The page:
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Iglehart Stepping Down as Editor of <em>Health Affairs</em>

By John Reichard, CQ HealthBeat Editor

June 4, 2007 -- John K. Iglehart is stepping down September 4 as the editor of Health Affairs, the journal he founded 25 years ago to bring the work of academia to the attention of the healthy policy community broadly and to Congress in particular.

Succeeding the 67-year-old Iglehart as editor of Health Affairs is James C. Robinson, a contributing editor and a professor of health economics at the University of California at Berkeley's School of Public Health.

"I look forward to sustaining the journal's longstanding interests in topics such as health insurance and delivery of care, and also to continuing to increase the journal's presence in areas like global health and biomedical innovation and technology," Robinson said in a press release issued by Project Hope, the publisher of Health Affairs. Robinson said he plans to supplement the journal's bimonthly print edition with more Web-based publications, blogs, and online interviews.

Iglehart is much admired in the health policy community for a sharp intellect, a journalist's to-the-point manner of expression, and a friendly down-to-earth manner that allowed him to move easily between the worlds of academia, journalism, and Capitol Hill.

Among the lesser-known aspects of Iglehart's career, which prior to Health Affairs included a 10-year stint at the National Journal and writing assignments for the New England Journal of Medicine, is that he served as a lobbyist between 1979 and 1981 for the large national HMO operator, Kaiser Permanente.

But Iglehart's career is best known for bringing the views of academia, not business, to the attention of members of Congress and their aides. "He built the journal into the dominant place where health policy makers look for research and analysis that is relevant to the issues they are dealing with," said Paul Ginsburg, president of the Center for Studying Health System Change.

"John's publishing it is what got it in front of people on Capitol Hill," said W. David Helms, president of AcademyHealth, an organization of health services researchers.

Iglehart said he saw the need for a journal such as Health Affairs because health policy academics all too often were writing for themselves. "I was struck by the fact that there were so many smart people writing about health policy issues that weren't really reaching important audiences like the broad health policy community and the media," Iglehart said in a telephone interview. "They were really writing for their peers."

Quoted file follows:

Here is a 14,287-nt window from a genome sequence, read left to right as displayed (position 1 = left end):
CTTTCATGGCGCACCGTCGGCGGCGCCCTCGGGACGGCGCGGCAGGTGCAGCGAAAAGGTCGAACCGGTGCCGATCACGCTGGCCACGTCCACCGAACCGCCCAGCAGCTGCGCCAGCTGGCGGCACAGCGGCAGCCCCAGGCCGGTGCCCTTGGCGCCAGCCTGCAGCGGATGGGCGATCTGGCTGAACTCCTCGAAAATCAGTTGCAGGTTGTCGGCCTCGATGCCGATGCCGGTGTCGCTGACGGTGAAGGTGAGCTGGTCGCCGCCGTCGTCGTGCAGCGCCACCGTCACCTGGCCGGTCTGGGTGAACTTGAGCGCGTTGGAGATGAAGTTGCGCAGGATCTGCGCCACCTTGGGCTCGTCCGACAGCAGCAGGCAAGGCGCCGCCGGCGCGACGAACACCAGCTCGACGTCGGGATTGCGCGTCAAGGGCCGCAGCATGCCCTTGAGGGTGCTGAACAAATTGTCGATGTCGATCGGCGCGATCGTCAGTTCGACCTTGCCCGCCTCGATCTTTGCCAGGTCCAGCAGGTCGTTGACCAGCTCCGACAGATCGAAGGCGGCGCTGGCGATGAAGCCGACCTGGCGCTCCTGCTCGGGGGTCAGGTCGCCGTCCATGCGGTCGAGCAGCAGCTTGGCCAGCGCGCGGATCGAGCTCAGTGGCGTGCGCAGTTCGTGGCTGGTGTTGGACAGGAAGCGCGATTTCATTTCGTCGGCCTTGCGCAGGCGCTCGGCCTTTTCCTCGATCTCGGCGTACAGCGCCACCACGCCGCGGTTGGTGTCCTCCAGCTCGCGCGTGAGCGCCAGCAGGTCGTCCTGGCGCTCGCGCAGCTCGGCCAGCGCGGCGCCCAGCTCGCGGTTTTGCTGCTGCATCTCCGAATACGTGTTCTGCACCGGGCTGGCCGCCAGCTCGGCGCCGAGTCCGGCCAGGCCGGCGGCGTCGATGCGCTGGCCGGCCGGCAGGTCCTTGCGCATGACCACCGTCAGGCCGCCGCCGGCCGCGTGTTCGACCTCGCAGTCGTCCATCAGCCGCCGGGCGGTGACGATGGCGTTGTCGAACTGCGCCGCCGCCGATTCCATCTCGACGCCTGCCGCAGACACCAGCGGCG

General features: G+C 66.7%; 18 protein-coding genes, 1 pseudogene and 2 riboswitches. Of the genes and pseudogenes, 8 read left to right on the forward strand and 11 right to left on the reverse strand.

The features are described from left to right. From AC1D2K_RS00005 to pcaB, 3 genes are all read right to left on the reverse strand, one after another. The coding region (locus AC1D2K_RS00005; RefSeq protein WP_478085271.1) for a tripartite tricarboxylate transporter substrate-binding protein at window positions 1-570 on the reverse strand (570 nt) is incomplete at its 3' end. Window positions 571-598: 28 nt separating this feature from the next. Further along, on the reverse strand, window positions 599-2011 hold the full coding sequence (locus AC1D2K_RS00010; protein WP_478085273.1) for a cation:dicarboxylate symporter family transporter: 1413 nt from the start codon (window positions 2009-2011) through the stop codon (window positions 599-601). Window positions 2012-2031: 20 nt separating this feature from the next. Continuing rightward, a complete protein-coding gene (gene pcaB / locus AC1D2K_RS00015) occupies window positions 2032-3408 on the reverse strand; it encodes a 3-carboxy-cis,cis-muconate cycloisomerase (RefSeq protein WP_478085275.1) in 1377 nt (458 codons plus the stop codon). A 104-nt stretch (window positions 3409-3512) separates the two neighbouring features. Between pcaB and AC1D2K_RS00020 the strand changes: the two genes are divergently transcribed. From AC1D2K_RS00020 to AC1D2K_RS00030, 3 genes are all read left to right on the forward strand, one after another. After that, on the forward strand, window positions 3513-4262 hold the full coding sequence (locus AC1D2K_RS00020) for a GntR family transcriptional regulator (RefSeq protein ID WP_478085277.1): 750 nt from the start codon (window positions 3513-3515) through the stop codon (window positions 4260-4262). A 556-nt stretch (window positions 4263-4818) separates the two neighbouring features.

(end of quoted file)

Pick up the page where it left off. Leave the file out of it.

Contributors to Health Affairs frequently appear as witnesses at congressional hearings and policy proposals and analysis published in the journal often shape legislation.

Iglehart said the "challenge of publishing a journal like this—because we accept no advertising—is that the economics don't work out." Subscription revenues cover only one-third of its expenses and the rest comes from foundations, he said.

Iglehart said the journal hasn't accepted advertising not because he was philosophically opposed but because advertisers primarily would have been publishers of academic books. That wouldn't have provided large revenues, he said, adding that foundations would have pulled the plug on their funding, figuring Health Affairs had gone commercial.

Although he is giving up management of the journal, Iglehart will remain as editor emeritus and said he really isn't looking to cut back his schedule, "other than a long weekend here and there." He said he'll continue to write for the New England Journal of Medicine and to chair the Health Reporters' Breakfast, a periodic roundtable in which the press grills key members of Congress and administration officials.

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